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I started my career at CABI as a casual technician and have since gained comprehensive knowledge and experience in biocontrol programmes including project development, and project delivery. I have also had the opportuntiy to gain practical experience of field entomology, quarantine laboratory studies and have undertaken fieldwork in 18 countries.
I recently managed the Japanese knotweed biocontrol programme for the UK, USA and Canada which has culminated in the first officially-sanctioned release of a weed biocontrol agent in any EU Country. I also continue to provide strategic leadership for three other biocontrol projects against Water Framework Directive weed targets on behalf of Defra.
My career has involved considerable overseas fieldwork, and coordination of collaborators and supervision of students, and am competent in natural enemy surveys, experimental design & implementation, data collection and analysis, running projects and managing staff and budgets and the eventual production of reports for international and governmental sponsors.
I am regularly invited to speak at national and international conferences on invasives and have served on the organizing committees and chaired sessions at events. I have had considerable interaction with the public and all parts of the media to make CABI’s work known to a wider audience and make science accessible.
I have also trained, supervised and taught up to and including post-graduate level on the Imperial College Pest Management MSc. Course and co-supervision of PhD students.
I am on the EC Working group for the development of the Invasive Species Strategy for Europe and on the editorial board of the journal Neobiota.
Scientists at our centre in Egham carry out scientific research, international development projects and microbial services. Over the years its work has supported hundreds of projects and reached thousands of farmers in countries across the world.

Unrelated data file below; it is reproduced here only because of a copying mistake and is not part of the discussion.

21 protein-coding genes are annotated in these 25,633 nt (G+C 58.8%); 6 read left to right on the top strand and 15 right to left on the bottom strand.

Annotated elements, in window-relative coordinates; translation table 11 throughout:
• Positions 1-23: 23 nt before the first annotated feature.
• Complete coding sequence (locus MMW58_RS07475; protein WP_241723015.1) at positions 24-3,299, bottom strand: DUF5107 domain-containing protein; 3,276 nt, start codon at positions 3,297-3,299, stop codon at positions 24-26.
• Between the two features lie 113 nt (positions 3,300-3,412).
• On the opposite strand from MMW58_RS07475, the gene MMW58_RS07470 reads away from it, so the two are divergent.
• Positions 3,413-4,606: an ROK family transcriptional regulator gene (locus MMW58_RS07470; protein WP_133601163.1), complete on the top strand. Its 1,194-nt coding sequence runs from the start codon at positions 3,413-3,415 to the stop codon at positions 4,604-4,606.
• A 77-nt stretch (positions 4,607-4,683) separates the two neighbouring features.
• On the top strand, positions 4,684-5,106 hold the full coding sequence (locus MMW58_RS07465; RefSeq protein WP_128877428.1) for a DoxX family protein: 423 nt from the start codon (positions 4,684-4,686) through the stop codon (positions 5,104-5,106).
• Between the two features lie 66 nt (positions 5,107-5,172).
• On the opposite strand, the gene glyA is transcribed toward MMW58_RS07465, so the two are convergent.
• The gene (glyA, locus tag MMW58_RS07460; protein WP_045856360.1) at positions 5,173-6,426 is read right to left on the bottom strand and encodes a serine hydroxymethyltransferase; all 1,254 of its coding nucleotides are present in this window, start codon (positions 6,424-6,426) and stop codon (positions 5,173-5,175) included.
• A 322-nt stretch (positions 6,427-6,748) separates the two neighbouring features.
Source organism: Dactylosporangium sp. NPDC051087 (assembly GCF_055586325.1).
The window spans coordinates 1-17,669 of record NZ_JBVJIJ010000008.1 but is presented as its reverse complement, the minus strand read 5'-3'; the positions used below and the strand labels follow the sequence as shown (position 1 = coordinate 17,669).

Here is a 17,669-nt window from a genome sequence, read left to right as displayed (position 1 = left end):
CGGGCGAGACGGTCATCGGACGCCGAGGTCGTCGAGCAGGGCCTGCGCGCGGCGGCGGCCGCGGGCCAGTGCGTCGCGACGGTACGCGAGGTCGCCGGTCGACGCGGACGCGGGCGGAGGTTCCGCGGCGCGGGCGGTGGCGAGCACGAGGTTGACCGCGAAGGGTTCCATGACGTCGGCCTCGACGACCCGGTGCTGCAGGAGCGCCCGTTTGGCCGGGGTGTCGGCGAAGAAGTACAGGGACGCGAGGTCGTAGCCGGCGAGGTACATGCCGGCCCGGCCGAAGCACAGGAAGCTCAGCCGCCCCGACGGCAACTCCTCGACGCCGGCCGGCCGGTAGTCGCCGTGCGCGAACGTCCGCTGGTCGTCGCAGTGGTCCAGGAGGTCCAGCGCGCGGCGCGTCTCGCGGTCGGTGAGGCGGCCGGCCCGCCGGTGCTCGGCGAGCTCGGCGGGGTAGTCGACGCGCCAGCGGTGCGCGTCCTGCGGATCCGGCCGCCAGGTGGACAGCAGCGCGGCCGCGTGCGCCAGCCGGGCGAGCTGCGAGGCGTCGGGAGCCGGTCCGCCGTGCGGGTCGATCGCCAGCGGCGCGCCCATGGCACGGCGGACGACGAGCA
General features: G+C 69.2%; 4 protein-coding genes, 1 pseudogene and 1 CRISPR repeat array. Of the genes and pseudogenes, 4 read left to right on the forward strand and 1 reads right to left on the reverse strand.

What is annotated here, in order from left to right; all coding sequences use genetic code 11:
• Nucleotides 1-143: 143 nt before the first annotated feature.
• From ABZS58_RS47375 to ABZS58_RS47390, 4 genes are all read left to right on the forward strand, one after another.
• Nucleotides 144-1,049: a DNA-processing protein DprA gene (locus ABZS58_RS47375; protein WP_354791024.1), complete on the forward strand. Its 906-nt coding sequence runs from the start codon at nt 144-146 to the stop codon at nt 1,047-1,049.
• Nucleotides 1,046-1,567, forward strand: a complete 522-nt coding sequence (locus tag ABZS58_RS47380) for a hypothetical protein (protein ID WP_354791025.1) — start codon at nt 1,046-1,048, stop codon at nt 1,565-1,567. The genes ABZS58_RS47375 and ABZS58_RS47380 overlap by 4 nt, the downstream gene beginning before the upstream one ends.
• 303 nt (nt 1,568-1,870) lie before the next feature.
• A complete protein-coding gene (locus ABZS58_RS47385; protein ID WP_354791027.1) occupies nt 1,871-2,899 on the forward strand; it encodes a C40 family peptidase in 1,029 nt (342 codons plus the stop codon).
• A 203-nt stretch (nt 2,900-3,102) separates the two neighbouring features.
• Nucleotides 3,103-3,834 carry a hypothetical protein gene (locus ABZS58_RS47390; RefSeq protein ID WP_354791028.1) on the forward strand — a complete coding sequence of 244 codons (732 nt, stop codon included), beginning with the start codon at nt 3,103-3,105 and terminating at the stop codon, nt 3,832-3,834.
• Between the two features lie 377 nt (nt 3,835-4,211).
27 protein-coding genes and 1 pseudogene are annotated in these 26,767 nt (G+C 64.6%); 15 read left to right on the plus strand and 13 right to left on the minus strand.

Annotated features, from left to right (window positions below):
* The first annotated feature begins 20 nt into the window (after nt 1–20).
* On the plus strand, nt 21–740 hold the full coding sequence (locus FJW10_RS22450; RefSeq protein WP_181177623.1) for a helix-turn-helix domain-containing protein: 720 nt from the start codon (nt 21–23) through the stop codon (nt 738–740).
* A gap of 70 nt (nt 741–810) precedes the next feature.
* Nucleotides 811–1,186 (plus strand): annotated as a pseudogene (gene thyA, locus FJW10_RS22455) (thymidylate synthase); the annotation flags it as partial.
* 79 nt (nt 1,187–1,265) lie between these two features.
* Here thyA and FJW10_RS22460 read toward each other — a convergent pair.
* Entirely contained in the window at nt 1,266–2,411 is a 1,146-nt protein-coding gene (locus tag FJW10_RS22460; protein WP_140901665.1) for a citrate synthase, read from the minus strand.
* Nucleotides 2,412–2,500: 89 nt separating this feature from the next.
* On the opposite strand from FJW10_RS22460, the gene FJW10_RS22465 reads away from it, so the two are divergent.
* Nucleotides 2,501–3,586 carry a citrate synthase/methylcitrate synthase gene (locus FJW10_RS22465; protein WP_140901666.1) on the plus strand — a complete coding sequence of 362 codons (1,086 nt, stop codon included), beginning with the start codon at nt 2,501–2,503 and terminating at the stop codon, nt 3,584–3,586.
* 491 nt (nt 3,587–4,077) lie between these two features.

Breakthroughs in science and technology are helping overcome global food production challenges and changing the worlds’ agriculture. A new Centre for Applied Crop Science is ensuring the UK has the necessary capital needed to deliver a cutting edge platform to support agriculture in the UK and beyond. CABI is the lead partner in three main work strands namely: Novel control discovery and implementation, Collection of biotic crop pests, and Horizon scanning and international development.
Crassula helmsii is an invasive water weed that dominates still or slow flowing water bodies. It’s spreading throughout the UK and has the potential to out-compete native flora and reduce oxygen levels by forming dense mats. Chemicals are not an option so CABI were commissioned by the UK government to investigate the possibility of controlling it using biological control. This includes lots of testing by our scientists to ensure that any potential agent is safe for release.
Floating pennywort is an invasive aquatic plant that can over-run water bodies in the UK, and is threatening habitats, native plants, fish and insects. Also a problem across much of Europe, this plant has rapid growth and can regenerate from small fragments. Management is mainly limited to mechanical clearance which is expensive and often ineffective. Through comprehensive host range testing, this project aims to identify the safest and most effective biocontrol agent to keep the plant in check.
Japanese knotweed is highly damaging. It spreads extremely quickly, preventing native vegetation from growing and has significant impacts on infrastructure. Current control methods rely mainly on chemicals. Research however has identified a tiny psyllid from Japan as a suitable and safe agent to control Japanese knotweed in the UK. The current aim of this project is to achieve establishment and impact of the psyllid on Japanese knotweed in the UK.